In less than a year since the launch of his eponymous hedge fund, Chris Rokos, the former star trader at Brevan Howard, is outperforming his former colleagues with returns of about 8 per cent in 2016.
His Rokos Capital macro fund was up as much as 10 per cent at one stage this year — a marked improvement on Brevan, whose main fund, managed by Alan Howard, was down about 2.3 per cent for the year, as of the end of July.
Mr Rokos was also one of the few to profit on trading volatility following Britain’s vote to leave the EU. He was up about 2 per cent after the June referendum.
Some of the biggest established names in macro trading — Brevan, Louis Bacon’s Moore Capital, Andrew Law’s Caxton Global and Paul Tudor Jones’s Tudor Investment Corp — have struggled this year while newer macro funds such as Rokos Capital and Guillaume Fonkenell’s Pharo Management have performed better. According to Hedge Fund Research, a data provider, small and midsized managers have outperformed larger, established managers across all strategies this year.
Mr Rokos, the “R” in the Brevan acronym, left the hedge fund in 2012 after helping it to generate $4bn in trading profits since its start in 2003. He was paid about $900m during that period.
A founding partner of Brevan, he sued the hedge fund the following year in order to exit a partnership agreement that barred him from starting his own fund for another five years. The case, filed in Jersey, settled in early 2015, and Mr Rokos’s new fund began trading in October. As part of the settlement, Brevan Howard took a stake in Rokos’s fund.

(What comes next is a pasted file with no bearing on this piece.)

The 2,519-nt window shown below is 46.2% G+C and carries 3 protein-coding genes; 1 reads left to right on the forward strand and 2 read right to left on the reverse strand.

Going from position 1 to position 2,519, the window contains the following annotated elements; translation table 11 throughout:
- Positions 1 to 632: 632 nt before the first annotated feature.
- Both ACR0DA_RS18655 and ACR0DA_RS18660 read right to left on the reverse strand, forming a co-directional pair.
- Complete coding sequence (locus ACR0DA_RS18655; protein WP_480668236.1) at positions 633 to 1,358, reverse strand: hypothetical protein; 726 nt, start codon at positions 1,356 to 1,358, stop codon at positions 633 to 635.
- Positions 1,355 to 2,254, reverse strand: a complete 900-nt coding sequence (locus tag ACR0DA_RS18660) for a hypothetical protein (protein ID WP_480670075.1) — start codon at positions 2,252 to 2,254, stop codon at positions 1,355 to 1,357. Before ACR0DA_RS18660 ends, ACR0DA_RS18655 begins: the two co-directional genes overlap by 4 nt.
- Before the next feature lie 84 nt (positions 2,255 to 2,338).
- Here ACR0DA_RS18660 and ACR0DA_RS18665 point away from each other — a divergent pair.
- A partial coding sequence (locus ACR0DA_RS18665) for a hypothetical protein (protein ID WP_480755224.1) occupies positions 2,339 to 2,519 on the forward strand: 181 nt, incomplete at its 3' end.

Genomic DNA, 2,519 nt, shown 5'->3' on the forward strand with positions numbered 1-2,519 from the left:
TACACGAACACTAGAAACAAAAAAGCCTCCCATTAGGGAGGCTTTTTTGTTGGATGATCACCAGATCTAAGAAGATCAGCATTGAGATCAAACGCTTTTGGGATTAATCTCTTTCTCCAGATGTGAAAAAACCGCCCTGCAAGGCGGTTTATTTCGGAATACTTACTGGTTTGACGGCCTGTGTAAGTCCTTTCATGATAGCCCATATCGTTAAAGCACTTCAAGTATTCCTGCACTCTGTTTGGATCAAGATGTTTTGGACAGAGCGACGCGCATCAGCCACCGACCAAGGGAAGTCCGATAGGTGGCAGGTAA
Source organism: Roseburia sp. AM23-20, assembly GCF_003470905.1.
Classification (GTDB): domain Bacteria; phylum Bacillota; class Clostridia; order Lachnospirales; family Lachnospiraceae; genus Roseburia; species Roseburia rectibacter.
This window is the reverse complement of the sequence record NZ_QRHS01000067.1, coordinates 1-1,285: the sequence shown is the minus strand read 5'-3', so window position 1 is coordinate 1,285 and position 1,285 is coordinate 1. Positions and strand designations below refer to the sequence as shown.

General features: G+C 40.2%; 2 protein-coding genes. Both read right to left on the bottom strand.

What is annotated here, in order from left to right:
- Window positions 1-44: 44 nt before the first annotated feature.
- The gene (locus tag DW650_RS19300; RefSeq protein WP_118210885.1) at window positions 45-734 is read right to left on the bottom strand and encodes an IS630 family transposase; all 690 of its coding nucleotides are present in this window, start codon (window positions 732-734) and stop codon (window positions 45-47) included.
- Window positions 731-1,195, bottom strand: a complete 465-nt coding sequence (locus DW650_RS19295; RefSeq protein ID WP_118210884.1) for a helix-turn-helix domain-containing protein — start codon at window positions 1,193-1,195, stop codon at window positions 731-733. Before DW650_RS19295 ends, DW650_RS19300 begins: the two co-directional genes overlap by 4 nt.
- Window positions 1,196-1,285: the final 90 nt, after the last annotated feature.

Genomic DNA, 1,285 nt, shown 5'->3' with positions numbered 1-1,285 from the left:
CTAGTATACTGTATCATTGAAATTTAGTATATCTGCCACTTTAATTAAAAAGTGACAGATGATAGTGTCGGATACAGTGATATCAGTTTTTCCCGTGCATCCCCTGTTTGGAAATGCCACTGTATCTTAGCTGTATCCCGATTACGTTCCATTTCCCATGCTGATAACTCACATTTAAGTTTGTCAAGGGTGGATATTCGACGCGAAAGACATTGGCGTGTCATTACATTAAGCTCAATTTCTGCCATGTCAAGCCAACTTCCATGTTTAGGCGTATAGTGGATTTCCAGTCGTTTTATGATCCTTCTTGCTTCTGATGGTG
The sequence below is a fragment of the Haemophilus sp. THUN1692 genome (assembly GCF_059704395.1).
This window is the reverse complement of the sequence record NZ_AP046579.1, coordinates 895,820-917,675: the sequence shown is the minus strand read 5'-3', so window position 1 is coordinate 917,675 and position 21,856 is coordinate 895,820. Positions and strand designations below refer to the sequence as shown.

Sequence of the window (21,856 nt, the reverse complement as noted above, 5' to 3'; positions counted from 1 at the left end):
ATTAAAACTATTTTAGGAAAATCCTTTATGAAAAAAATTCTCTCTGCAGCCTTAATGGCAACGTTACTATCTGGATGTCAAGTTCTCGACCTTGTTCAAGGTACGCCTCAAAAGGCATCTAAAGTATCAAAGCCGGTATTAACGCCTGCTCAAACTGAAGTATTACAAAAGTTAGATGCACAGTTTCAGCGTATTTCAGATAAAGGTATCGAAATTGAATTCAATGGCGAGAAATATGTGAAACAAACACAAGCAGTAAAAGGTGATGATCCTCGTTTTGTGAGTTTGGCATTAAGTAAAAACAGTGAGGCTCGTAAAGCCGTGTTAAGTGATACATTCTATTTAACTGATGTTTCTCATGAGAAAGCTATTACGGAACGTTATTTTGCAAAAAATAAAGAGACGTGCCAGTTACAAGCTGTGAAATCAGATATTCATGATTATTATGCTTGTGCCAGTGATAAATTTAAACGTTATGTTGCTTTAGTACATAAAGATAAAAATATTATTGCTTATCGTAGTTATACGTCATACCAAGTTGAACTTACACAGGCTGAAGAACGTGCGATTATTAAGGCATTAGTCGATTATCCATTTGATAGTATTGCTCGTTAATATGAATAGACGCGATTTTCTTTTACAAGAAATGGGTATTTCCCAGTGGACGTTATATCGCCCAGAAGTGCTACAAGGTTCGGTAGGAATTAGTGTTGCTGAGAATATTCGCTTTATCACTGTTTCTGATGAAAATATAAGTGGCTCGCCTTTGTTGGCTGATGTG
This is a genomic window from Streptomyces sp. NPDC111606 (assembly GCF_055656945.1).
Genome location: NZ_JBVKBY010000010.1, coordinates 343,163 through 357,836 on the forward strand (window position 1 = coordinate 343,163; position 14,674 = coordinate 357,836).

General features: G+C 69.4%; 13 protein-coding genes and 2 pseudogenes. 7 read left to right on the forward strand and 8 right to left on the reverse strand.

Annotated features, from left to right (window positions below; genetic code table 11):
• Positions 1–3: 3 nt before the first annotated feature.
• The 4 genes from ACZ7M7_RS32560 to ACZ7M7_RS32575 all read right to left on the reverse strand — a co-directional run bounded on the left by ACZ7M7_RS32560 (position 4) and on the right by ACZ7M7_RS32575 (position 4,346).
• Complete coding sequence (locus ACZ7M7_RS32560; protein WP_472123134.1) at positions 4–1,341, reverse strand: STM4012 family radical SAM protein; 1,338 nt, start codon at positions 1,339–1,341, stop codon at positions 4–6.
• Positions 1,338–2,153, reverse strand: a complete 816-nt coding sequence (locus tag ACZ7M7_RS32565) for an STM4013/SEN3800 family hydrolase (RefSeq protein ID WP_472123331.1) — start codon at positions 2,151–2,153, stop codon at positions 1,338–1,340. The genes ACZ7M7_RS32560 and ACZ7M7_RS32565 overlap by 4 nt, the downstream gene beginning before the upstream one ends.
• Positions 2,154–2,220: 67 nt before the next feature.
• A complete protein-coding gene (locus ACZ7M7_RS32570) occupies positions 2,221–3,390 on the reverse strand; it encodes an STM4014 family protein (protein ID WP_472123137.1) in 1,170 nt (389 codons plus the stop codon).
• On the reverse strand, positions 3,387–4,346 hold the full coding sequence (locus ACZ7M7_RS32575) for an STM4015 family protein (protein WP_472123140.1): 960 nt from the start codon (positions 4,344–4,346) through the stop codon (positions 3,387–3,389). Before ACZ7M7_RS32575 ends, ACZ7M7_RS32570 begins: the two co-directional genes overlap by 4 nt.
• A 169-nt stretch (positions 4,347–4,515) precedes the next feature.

The launch was the largest of the year in Europe and one of the most closely followed because of Mr Rokos’s history of success. He quickly raised about $3.5bn from investors including Blackstone and soft-closed so as not to grow too rapidly.
Rokos Capital, based on Savile Row, has grown to about 60 employees. Its splashiest hire so far was Seth Carpenter, a former assistant secretary of the US Treasury and a top adviser to Treasury secretary Jack Lew.
The only bigger hedge fund launch in the last year was from Scott Bessent, George Soros’s former chief investment officer. His Key Square fund launched with $4.5bn around the start of the year.
Mr Rokos’s success and Brevan’s struggles come during a difficult year for macro hedge funds, which seek to anticipate global economic trades and profit on them through trading currencies and interest rates. Hedge Fund Research’s macro index is up 2.09 per cent this year, underperforming the industry across all strategies, which is up 3.46 per cent.
Mr Rokos, an art collector and influential Tory donor, lives in London. He did not respond to a message seeking comment.